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Interface of Evolution and Structure Based Drug Design

Our Lab

Constraining evolution and avoiding drug resistance

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Drug resistance occurs when, through evolution, a disease no longer responds to medications. Resistance impacts the lives of millions, limiting the effectiveness of many of our most potent drugs. This often happens under the selective pressure of therapy in bacterial, viral and fungal infections and cancer due to their rapid evolution.

We combine a variety of experimental and computational techniques to understand the molecular basis of drug resistance. Our new paradigm of drug design minimizes chances of resistance. Realizing that disrupting the drug target’s activity is necessary but not sufficient for developing a robust drug that avoids resistance.

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Research Focus

Strategies and Systems

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We use multidisciplinary approaches, combining crystallography, enzymology, molecular dynamics and organic chemistry, to elucidate the molecular mechanisms of drug resistance. Resistance occurs when a heterogeneous populations of a drug target is challenged by the selective pressure of a drug. In cancer and viruses this heterogeneity is partially caused APOBEC3’s. We discovered resistance mutations occur either where drugs physically contact regions of the drug target that are not essential for substrate recognition or alter the ensemble dynamics of the drug target favoring substrate. We leverage these insights into a new strategies in structure-based drug design to minimize the likelihood for resistance by designing inhibitors to stay within the substrate envelope. This strategy not only describes most of the primary drug resistance for HIV, Hepatitis C viral protease inhibitors and influenza neuraminidase, but is generally applicable in the development of novel drugs that are less susceptible to resistance.

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Publications

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Total: 1 results
  • Characterizing Protein-Ligand Binding Using Atomistic Simulation and Machine Learning: Application to Drug Resistance in HIV-1 Protease.

    Author(s): Whitfield TW, Ragland DA, Zeldovich KB, Schiffer CA
    Related Articles

    Characterizing Protein-Ligand Binding Using Atomistic Simulation and Machine Learning: Application to Drug Resistance in HIV-1 Protease.

    J Chem Theory Comput. 2020 Jan 16;:

    Authors: Whitfield TW, Ragland DA, Zeldovich KB, Schiffer CA

    Abstract
    Over the past several decades, atomistic simulations of biomolecules, whether carried out using molecular dynamics or Monte Carlo techniques, have provided detailed insights into their function. Comparing the results of such simulations for a few closely related systems has guided our understanding of the mechanisms by which changes such as ligand binding or mutation can alter the function. The general problem of detecting and interpreting such mechanisms from simulations of many related systems, however, remains a challenge. This problem is addressed here by applying supervised and unsupervised machine learning techniques to a variety of thermodynamic observables extracted from molecular dynamics simulations of different systems. As an important test case, these methods are applied to understand the evasion by human immunodeficiency virus type-1 (HIV-1) protease of darunavir, a potent inhibitor to which resistance can develop via the simultaneous mutation of multiple amino acids. Complex mutational patterns have been observed among resistant strains, presenting a challenge to developing a mechanistic picture of resistance in the protease. In order to dissect these patterns and gain mechanistic insight into the role of specific mutations, molecular dynamics simulations were carried out on a collection of HIV-1 protease variants, chosen to include highly resistant strains and susceptible controls, in complex with darunavir. Using a machine learning approach that takes advantage of the hierarchical nature in the relationships among the sequence, structure, and function, an integrative analysis of these trajectories reveals key details of the resistance mechanism, including changes in the protein structure, hydrogen bonding, and protein-ligand contacts.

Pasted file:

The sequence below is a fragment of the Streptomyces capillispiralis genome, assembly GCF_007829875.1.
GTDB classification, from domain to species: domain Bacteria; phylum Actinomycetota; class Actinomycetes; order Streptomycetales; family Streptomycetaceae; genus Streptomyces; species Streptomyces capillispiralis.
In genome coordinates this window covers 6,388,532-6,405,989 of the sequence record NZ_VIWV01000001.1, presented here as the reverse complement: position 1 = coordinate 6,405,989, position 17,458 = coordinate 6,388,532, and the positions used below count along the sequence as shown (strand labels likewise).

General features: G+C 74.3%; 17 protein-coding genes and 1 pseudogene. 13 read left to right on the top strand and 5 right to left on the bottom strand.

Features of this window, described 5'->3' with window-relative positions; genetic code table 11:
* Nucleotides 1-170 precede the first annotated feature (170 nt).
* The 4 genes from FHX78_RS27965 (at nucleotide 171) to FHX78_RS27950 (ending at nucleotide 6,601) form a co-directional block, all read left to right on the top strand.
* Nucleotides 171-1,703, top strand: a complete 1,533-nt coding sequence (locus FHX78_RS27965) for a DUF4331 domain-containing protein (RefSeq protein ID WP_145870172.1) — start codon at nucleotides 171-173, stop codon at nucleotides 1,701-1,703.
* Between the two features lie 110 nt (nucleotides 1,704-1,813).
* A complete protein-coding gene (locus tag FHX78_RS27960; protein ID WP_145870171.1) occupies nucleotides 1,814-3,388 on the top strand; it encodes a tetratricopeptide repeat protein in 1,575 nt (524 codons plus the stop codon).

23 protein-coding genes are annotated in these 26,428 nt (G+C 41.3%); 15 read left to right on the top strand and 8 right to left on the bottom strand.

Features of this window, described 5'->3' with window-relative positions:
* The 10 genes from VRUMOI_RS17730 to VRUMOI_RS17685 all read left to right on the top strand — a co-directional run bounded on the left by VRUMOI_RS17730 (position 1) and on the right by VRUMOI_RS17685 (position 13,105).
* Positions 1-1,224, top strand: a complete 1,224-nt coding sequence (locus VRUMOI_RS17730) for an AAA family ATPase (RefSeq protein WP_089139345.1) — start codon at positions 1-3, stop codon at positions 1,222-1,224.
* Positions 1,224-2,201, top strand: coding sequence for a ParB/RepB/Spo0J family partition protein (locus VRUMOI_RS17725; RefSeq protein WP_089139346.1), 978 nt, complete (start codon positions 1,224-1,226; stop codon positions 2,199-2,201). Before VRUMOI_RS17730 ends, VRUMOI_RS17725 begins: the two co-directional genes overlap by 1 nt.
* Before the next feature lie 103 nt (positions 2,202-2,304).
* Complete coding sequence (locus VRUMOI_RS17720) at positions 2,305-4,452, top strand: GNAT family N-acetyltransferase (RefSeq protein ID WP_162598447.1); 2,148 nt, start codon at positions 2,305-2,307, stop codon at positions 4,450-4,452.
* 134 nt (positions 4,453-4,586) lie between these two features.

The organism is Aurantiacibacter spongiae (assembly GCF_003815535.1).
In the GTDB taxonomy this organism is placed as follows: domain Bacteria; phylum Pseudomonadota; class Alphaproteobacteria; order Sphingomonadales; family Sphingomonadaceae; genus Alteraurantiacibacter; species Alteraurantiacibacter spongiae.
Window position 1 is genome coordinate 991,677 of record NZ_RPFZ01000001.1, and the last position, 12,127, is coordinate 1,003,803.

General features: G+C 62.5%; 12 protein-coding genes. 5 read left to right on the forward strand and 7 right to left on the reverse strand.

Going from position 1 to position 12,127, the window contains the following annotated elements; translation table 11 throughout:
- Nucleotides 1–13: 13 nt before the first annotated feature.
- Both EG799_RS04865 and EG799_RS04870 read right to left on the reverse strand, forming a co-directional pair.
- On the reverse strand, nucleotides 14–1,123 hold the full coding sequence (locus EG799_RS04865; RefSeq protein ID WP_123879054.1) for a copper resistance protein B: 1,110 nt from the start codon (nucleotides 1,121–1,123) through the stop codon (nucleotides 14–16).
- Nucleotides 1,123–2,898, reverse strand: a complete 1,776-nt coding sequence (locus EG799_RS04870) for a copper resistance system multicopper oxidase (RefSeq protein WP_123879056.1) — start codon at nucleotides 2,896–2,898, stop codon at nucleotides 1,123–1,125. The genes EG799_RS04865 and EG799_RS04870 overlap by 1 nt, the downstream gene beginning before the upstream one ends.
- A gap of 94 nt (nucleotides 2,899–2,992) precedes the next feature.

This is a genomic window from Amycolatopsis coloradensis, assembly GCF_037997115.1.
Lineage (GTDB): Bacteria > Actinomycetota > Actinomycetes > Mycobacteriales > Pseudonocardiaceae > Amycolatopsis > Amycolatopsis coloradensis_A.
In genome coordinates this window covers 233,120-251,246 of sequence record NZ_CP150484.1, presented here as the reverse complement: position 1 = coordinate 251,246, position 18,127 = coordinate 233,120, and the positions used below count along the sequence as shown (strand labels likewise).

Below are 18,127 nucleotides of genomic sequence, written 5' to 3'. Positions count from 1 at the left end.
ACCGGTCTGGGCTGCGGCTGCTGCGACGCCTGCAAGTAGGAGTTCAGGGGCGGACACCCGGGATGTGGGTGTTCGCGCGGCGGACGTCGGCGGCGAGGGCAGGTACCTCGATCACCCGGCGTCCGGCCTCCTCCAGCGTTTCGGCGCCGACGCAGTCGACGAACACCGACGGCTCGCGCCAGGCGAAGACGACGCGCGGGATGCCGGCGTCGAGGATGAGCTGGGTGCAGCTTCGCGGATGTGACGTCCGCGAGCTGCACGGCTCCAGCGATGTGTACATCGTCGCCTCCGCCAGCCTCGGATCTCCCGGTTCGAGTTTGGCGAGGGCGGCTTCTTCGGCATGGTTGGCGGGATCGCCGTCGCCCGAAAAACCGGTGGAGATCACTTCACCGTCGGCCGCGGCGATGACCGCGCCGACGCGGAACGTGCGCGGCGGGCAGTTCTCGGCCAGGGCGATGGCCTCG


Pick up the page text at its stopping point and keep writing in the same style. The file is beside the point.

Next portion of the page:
PMID: 31877249 [PubMed - as supplied by publisher]

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Contact Us

Office:
Lazare Research Building 828
Campus Map (pdf)

Phone:
508-856-8008 (office)

Email:
Celia.Schiffer@umassmed.edu

Mailing Address:
University of Massachusetts Medical School
Attn: Dr. Celia Schiffer/BMP department
364 Plantation St LRB828
Worcester, MA 01605

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We are always interested in applications from qualified candidates at postdoctoral and research associate levels.

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Undergraduates interested in pursuing a PhD at UMass Medical School should apply directly to the Graduate School of Biomedical Sciences Program.